Doug
Post Options Post Options   Thanks (0) Thanks(0)     Back to Top Direct Link To This Post Posted: February/03/2009 at 06:16
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I asked because I saw one being used for a long range hunt on TV and was curious because I have never seen one up close.

Sam
Post Options Post Options   Thanks (0) Thanks(0)     Back to Top Direct Link To This Post Posted: February/03/2009 at 07:30
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Originally posted by dougedwards dougedwards wrote:

I thought the question was who MAKES a good wind meter not who SELLS a good wind meter.  I was looking for some opinions on these.  Anyone care to offer some input?

Doug

Kestrel 4500 NV is one of the best out there, providing most of the atmospheric conditions information involved in shooting.  Windspeed/direction is only at YOUR location, and it does change over distance.  It does require fairly frequent humidity calibration, but you can purchase the "kit" for about $70.00.  You still need to learn to read mirage.


Edited by Kickboxer - February/03/2009 at 07:32
Post Options Post Options   Thanks (0) Thanks(0)     Back to Top Direct Link To This Post Posted: February/03/2009 at 07:59
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I certainly am not saying that a long range shooter is totally dependant on these gadgets to dope the wind.  But it is evident that knowing exactly what the wind is doing at your location is extremely helpful.  If someone can just naturally determine the average speed and exact directions of wind at his location consistantly then he is very good to say the least. 
 
I am amazed that barometric pressure and humidity are such major factors in long range shooting.  Of course you would think that these factors are to be considered but most of the advice that I have received concerning purchasing a wind meter is to make sure it also provides baro and humidity information.  The picture below might explain why handheld wind meters aren't used so much for target shooting.Big Smile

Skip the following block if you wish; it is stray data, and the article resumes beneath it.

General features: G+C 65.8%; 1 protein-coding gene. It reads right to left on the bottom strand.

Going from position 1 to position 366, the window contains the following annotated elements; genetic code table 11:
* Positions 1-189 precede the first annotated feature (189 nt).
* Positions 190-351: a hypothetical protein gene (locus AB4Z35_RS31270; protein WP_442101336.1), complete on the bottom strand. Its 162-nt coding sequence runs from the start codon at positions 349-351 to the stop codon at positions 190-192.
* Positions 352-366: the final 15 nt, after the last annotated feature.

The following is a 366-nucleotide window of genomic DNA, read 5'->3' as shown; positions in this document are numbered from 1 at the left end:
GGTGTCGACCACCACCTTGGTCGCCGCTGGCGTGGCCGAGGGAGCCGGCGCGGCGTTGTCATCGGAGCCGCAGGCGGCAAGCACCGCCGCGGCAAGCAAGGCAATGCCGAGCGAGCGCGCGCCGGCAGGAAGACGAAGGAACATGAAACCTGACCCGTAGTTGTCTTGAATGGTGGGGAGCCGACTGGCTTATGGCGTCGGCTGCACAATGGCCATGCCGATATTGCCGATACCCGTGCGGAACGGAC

[image]
Post Options Post Options   Thanks (0) Thanks(0)     Back to Top Direct Link To This Post Posted: February/03/2009 at 10:43
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Look at that......where has the fun and or the skill gone too?  geeze lueeze!

Edited by rifle looney - February/04/2009 at 14:01
Post Options Post Options   Thanks (0) Thanks(0)     Back to Top Direct Link To This Post Posted: February/04/2009 at 08:32
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as kickboxer suggests check these out if you want to use one
cross wind effects are greatest at the muzzle because the slight errors affecting the bullets trajectory now have more time to work on that trajectory as opposed to the extremely short time the wind will affect it down range
density altitude corrects can be down with a wind meters for corrections in spin drift at long range (assuming you brought some type of portable computer). To me their biggest advantage is a better indicator of direction, (90 deg, 45 etc) although I rarely use them since lrf came out.
Post Options Post Options   Thanks (0) Thanks(0)     Back to Top Direct Link To This Post Posted: February/04/2009 at 08:33
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forgot to add ---- fun and skill= luck
Post Options Post Options   Thanks (0) Thanks(0)     Back to Top Direct Link To This Post Posted: February/04/2009 at 09:20
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Problem is the wind can be blowing 3 or 4 or more different directions between you and the target.  If you only learn to use a wind meter at your location then you are kidding yourself if you think it is all you need.

You get out to 600+ and start looking at the mirage and vegetation blowing you can tell pretty easily that the wind is all over the place.  Especially if you are shooting on places besides a flat range where hills and little draws or canyons can create all kinds of variables to change the wind. 

The guy that I am learning about precision shooting from was a Marine Scout Sniper for 9 years and served 14 tours in Iraq and Afghanistan.  He said while they are a nice tool for certain things, you cannot rely on them to give you proper wind calls to make one shot hits, especially when you are not on flat ground. 

But I agree the Kestrel 4500 is the bomb, it gives you the most environmental readings which is always a plus to have all the data you can get to put in your log book.
Post Options Post Options   Thanks (0) Thanks(0)     Back to Top Direct Link To This Post Posted: February/05/2009 at 14:56